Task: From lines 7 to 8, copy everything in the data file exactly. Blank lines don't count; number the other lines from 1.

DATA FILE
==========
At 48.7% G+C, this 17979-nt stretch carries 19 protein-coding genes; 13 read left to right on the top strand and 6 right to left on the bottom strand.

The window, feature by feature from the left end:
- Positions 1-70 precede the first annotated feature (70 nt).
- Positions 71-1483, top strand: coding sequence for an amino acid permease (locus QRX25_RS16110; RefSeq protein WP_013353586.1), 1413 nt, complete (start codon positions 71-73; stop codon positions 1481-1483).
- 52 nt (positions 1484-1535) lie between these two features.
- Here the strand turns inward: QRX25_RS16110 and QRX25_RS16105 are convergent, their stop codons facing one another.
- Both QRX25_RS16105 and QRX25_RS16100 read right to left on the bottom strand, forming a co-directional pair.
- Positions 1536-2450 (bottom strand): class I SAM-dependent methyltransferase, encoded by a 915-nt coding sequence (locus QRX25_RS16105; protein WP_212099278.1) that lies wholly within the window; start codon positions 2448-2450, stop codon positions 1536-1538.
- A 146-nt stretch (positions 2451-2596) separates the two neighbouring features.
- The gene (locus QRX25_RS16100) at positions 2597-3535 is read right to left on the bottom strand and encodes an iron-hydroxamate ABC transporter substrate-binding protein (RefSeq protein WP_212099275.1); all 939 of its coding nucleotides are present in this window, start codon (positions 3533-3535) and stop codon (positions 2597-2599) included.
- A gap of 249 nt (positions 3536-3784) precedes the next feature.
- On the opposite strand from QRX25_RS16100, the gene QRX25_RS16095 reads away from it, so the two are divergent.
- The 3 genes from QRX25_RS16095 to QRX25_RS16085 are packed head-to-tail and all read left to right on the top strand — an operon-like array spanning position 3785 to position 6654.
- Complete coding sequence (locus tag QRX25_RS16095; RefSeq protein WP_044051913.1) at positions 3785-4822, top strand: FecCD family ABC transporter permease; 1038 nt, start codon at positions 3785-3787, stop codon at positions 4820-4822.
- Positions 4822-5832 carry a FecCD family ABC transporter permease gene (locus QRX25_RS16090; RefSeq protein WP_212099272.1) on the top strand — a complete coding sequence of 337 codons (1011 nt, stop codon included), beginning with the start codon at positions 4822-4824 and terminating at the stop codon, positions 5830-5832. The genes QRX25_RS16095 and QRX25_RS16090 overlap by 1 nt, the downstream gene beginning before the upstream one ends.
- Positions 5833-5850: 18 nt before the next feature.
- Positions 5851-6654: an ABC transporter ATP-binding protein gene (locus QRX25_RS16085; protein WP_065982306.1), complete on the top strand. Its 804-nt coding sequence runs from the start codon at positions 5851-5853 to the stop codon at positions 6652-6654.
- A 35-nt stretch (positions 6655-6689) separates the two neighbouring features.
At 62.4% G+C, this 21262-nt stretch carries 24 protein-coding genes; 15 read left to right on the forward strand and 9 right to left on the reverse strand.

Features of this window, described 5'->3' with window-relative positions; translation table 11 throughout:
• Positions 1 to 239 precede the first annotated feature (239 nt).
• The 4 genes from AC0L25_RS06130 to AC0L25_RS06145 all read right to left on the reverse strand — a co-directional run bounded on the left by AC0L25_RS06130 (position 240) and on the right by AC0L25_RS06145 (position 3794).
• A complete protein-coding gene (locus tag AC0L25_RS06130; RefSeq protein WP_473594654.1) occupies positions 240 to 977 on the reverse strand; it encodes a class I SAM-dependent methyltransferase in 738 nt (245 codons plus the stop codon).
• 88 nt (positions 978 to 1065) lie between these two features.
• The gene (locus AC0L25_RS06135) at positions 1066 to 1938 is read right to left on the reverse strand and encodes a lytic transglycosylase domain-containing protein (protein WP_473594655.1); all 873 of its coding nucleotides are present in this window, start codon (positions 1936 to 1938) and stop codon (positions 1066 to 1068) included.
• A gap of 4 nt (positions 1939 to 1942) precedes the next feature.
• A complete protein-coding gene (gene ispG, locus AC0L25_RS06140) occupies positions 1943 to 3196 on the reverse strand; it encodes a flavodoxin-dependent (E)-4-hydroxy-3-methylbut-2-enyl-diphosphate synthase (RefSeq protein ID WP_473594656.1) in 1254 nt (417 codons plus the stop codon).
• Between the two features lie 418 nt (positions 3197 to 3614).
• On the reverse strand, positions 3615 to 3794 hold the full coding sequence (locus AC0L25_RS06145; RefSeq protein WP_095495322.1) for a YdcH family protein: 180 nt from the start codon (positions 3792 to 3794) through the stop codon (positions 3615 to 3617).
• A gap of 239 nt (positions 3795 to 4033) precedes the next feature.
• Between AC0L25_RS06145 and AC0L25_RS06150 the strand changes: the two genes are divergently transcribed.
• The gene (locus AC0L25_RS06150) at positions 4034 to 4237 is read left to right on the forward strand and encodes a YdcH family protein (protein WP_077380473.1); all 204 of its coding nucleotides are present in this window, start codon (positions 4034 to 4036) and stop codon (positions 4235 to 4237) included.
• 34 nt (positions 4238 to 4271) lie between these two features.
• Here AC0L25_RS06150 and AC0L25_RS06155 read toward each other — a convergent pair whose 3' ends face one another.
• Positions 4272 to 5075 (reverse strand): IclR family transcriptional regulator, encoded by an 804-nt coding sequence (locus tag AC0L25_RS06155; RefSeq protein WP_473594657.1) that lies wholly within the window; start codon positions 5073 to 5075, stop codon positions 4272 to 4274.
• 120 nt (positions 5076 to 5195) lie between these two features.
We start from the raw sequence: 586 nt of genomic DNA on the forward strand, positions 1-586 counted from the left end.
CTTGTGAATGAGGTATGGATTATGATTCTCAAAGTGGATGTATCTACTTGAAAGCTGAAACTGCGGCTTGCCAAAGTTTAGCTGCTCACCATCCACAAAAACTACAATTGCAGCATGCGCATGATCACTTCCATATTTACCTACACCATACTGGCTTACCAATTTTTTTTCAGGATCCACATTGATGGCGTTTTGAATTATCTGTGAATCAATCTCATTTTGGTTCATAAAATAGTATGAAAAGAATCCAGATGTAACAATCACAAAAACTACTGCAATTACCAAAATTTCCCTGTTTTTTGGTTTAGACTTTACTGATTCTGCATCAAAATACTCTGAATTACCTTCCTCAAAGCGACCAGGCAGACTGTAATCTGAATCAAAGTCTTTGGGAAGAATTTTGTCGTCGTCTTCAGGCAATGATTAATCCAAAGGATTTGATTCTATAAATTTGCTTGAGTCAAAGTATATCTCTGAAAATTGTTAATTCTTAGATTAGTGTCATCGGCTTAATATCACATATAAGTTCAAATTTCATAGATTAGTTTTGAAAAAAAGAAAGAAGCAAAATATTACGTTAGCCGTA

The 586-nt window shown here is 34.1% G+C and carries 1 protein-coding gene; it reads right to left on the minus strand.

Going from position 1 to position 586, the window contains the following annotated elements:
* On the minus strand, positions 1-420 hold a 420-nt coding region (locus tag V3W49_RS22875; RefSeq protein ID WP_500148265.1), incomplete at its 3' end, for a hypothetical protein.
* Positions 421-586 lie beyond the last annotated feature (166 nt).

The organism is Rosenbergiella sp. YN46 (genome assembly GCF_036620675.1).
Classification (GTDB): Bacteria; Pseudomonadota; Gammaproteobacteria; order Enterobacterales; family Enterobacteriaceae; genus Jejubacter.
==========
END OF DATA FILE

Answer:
- Both QRX25_RS16105 and QRX25_RS16100 read right to left on the bottom strand, forming a co-directional pair.
- Positions 1536-2450 (bottom strand): class I SAM-dependent methyltransferase, encoded by a 915-nt coding sequence (locus QRX25_RS16105; protein WP_212099278.1) that lies wholly within the window; start codon positions 2448-2450, stop codon positions 1536-1538.